Moreover, the immunological effects of the eye eliminate the need for long-term immunosuppressive therapy. Replacing degenerating retinal cells with healthy stem cells has improved visual function by promoting cell regeneration and the formation of new intercellular connections. Stem cells can differentiate into various cells within their surroundings, such as photoreceptors and retinal neuron cells.

Previous in vitro research has demonstrated that stem cells are highly compatible with retinas and are adaptable to amacrine, Müller, horizontal, glial, bipolar, and photoreceptor cells. ESCs, IPSCs, and MSCs (derived from bone marrow and adipose tissue) are employed in stem cell therapy for retinal disorders.

Embryonic Stem Cells (ESCs):

ESCs have been employed as a cell source to treat various degenerative disorders, including retinal degeneration, because of their significant proliferation and differentiation capacity. No tumor growth was observed after hESC-derived RPE cells were subretinally transplanted into a preclinical mouse model of AMD. Seven months after the injection, the transplanted cells were still visible at the injection site, and some of the injected cells developed an RPE monolayer on top of the resident layer.

Induced Pluripotent Stem Cells (IPSCs):

Transplanting ESC-derived RPE cells necessitates local or systemic immunosuppression, even if the cells were functional and the patient's visual acuity improved. Recently, iPSCs have been used to treat a variety of illnesses. Mandai et al. revealed intriguing results from clinical trials, including transplanting RPE cells produced from iPSCs. The autologous transplantation of RPE cells made from iPSCs was well tolerated in a patient with advanced neovascular AMD despite the transplanted cell layer remaining intact, and there was no change in visual acuity after a year. Based on a four-year follow-up, the transplanted cells maintained the photoreceptors, and the patient's visual acuity remained steady without anti-VEGF medication.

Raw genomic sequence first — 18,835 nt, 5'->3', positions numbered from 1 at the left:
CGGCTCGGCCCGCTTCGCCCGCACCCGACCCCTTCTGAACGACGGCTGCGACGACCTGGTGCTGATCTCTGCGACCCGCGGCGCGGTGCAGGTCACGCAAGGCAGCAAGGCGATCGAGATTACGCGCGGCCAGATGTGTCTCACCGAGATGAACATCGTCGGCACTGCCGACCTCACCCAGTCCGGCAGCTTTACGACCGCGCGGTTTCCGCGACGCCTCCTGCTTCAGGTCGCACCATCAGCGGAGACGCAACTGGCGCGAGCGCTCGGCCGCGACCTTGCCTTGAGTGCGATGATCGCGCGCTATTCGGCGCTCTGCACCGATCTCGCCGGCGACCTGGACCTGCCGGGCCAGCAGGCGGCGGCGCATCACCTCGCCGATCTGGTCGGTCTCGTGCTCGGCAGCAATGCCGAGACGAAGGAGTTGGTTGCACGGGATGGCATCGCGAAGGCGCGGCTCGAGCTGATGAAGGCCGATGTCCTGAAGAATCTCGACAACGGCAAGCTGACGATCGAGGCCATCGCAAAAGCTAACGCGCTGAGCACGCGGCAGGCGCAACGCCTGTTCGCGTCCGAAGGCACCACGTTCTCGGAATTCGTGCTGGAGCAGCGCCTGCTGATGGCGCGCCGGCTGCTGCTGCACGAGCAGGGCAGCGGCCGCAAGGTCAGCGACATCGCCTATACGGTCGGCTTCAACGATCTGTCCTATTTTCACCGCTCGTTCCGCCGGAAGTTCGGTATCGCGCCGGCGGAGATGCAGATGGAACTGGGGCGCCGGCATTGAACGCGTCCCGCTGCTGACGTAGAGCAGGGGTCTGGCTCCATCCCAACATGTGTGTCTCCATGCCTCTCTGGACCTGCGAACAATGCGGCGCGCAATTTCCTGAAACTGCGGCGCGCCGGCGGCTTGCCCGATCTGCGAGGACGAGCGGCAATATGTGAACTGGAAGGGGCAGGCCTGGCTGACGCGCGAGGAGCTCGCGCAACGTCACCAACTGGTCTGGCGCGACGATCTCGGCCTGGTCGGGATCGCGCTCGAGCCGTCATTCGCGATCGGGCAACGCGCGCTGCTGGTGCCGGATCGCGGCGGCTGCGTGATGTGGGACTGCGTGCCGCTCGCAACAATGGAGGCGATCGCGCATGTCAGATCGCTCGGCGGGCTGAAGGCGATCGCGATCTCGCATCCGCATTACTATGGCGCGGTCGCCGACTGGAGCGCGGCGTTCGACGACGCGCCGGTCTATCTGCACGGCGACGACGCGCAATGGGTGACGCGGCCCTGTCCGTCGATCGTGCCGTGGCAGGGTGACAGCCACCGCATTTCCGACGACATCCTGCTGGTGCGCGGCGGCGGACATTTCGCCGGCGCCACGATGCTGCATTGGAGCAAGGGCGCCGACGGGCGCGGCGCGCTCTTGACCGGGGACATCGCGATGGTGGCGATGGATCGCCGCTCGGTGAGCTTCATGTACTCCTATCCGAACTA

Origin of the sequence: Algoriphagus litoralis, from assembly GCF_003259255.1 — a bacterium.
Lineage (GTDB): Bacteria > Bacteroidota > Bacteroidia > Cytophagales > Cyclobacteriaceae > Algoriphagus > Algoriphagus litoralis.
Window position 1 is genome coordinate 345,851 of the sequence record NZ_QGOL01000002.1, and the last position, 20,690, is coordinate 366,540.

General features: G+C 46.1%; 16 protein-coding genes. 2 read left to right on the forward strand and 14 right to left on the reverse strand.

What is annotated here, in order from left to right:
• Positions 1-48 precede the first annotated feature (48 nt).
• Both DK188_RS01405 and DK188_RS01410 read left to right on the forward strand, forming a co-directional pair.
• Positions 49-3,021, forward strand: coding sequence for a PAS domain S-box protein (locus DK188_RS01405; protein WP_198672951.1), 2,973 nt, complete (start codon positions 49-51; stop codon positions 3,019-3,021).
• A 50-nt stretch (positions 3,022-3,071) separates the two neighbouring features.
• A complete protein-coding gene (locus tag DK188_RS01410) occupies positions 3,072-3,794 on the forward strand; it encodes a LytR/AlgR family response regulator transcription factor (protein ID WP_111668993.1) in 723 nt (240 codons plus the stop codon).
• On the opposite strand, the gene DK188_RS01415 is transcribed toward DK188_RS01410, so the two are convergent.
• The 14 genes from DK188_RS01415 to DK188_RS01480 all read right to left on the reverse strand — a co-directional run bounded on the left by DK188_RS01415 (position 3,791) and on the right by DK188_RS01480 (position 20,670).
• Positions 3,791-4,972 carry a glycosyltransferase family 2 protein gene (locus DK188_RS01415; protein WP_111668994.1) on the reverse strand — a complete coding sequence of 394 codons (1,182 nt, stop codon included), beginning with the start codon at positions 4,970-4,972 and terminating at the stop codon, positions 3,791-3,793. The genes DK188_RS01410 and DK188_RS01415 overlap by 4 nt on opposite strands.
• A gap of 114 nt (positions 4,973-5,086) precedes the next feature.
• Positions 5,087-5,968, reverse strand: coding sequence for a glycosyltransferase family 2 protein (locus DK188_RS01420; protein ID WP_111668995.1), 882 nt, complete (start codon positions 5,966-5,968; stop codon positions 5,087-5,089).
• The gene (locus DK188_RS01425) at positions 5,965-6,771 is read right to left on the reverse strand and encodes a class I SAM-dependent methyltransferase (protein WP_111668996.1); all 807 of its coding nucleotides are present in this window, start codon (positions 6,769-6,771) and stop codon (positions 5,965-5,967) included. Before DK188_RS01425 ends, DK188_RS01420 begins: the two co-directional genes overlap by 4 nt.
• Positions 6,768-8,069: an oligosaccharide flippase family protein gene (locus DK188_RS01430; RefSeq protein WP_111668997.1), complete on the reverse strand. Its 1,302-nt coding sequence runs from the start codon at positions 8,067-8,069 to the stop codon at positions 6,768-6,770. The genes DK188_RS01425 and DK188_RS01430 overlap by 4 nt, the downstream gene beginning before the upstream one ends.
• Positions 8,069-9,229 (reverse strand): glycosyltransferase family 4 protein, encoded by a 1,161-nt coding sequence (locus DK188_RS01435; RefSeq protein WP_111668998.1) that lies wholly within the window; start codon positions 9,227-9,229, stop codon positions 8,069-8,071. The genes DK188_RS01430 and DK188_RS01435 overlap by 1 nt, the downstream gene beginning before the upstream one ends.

Mesenchymal Stem Cells (MSCs):

Several preclinical and clinical studies were conducted with mesenchymal stem cells (MSCs) and their related substances to cure eye diseases. Sung et al. discovered that subtenon transplantation of human placenta-derived MSCs (PD-MSCs) was harmless and did not cause any negative inflammatory or proliferative side effects in a Phase I clinical trial involving four Asian patients with traumatic optic neuropathy.

Along with improving visual acuity, PD-MSCs exerted a protective impact on RGCs and restored the expression of GFAP and Tuj1. Intravitreal autologous BM-MSC transplantation was performed in a non-randomized phase I clinical trial involving 14 patients with RP. The improvement in visual function was evaluated at one, three, and seven years post-transplantation. All patients showed an increase in intraocular pressure (IOP) soon after transplantation, and within 24 hours, their IOP reverted to baseline.

Conclusion

However, there needs to be more understanding of the delivery route, method of result evaluation, long-term effects of stem cell transplantations, and source of stem cells. Donor-based differences in the functionality of RPE cells produced from iPSCs should be considered before transplantation. It is important to take into account age and niche-related changes in MSC function in clinical settings.

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Dr. Aditi Dubey
Dr. Aditi Dubey

Ophthalmology (Eye Care)

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retinal damagestem cell therapy